Unicorns, Pendulums and Private Clouds

Last week Alessandro Perilli of Gartner posted one of his controversial takes on cloud. In this particular post he, basically, pointed out that many CMP vendors aren't really selling a truly integrated cloud management platform software.

Instead, they are proposing a rebranded old piece of software augmented with new fitting-hole products. These new products have been growing inorganically inside the company or, even worse, have been made available in the portfolio through acquisitions. As a result this CMP software stack is all but integrated.

Granted that different vendors have different level of (dis)integration in their respective cloud management software stacks, Alessandro hits a valid point. As usual, hard to counter argue.

Since this problem is close to my heart (professionally speaking), I decided to take a quick stab and made a comment on Alessandro's post.

That comment was noticed by one of the generals of the clouderati army, George Reese, and it triggered a quick discussion on twitter.

Eventually, I thought the matter is hot enough that it warranted a quick blog post (this) to clarify my thoughts. Here I'd like to expand on the two points I made in my comment on Gartner's blog and I'll close with some personal considerations on the "private cloud".

You can call this a "survival guide for CMP vendors". Not sure I am smart enough to make them actually survive... but at least I am going to tell them what they are going to die of. Figuratively of course.


The first point I made (and that I glossed over in my comment) is related to the fact that building a fully integrated CMP software stack takes a lot of time. Particularly because the list of things that this software stack is supposed to do is pretty long (ironically, Alessandro created that list of things).

The time lag between the layout of an overall strategy, the creation of the detailed specs of what the CMP should be doing and the execution to build this stack isn't something that could be done in a week.

In an industry where the standard release cycle of a complex software stack often have an annual cadence (sometimes bi-annual cadence), you can easily understand that it is a multi-year effort to deliver a fully integrated, rich and complex CMP stack that you can deploy with a next-next-next-next-done experience.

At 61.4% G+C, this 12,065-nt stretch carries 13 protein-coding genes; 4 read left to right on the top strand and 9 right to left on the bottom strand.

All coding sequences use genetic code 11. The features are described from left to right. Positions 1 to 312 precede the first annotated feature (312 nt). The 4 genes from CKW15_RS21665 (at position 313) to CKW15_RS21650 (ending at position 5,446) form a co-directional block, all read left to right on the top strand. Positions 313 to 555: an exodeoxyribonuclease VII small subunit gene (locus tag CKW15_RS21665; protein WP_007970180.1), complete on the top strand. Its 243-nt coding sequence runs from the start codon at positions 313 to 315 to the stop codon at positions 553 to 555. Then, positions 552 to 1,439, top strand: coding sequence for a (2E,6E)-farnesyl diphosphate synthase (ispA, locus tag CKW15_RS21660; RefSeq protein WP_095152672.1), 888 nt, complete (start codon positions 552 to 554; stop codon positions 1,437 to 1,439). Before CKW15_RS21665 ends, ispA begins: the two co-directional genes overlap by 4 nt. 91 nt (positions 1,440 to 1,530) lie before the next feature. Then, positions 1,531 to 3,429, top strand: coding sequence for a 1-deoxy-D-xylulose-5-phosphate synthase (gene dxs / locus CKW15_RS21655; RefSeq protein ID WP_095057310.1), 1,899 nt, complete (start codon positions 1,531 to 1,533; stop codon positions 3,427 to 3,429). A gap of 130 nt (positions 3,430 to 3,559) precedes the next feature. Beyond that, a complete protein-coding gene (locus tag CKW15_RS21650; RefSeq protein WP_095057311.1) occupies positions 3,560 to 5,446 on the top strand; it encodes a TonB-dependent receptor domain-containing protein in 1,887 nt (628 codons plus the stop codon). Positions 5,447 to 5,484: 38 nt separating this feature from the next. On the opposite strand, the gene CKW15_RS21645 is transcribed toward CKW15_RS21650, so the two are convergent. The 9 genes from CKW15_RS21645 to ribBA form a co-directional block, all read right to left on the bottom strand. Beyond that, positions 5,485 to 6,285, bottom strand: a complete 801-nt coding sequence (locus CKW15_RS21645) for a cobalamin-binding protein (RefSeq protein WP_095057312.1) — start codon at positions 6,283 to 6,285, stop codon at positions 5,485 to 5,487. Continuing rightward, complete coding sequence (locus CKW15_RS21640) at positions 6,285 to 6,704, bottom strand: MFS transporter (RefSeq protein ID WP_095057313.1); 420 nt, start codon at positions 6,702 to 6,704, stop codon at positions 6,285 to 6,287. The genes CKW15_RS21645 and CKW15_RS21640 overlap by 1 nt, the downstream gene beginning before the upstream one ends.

Surely many startups in this space have a much quicker release cycle than the traditional incumbents. However, even assuming they have the richness of the multi-disciplines features required (as defined by Gartner), in an industry with more vendors than (actual) customers, it may be a risk to bet on a horse that could either go belly-up at any time or that could be acquired by an incumbent. And ironically, the latter option is part of the problem Alessandro was describing in his post.

So on one hand we live in a world where executing is very difficult and it's a multi-year effort (because the problem and the "ask" is gigantic) but on the other hand we also live in a world where people's imagination marches (or run?) very fast and what was "cool" last year may be "legacy" this year. For example last week was the week of "well IaaS was interesting but it was useful to a point, the real thing is PaaS". So the industry is still in the middle of the mess described by Alessandro and people are already thinking about "what's coming next".

And this is one of the many things that make the stabilization of a fully integrated stack so difficult. You are in the middle of a journey to get to a point outlined by your strategy and something all of the sudden happens that makes you question your original strategy. That is bad because it has direct effect on your software product specs that forces you, ultimately, to go back and retro fit new stuff into your original plan (either through acquisitions or in-house inorganic growth to gain speed).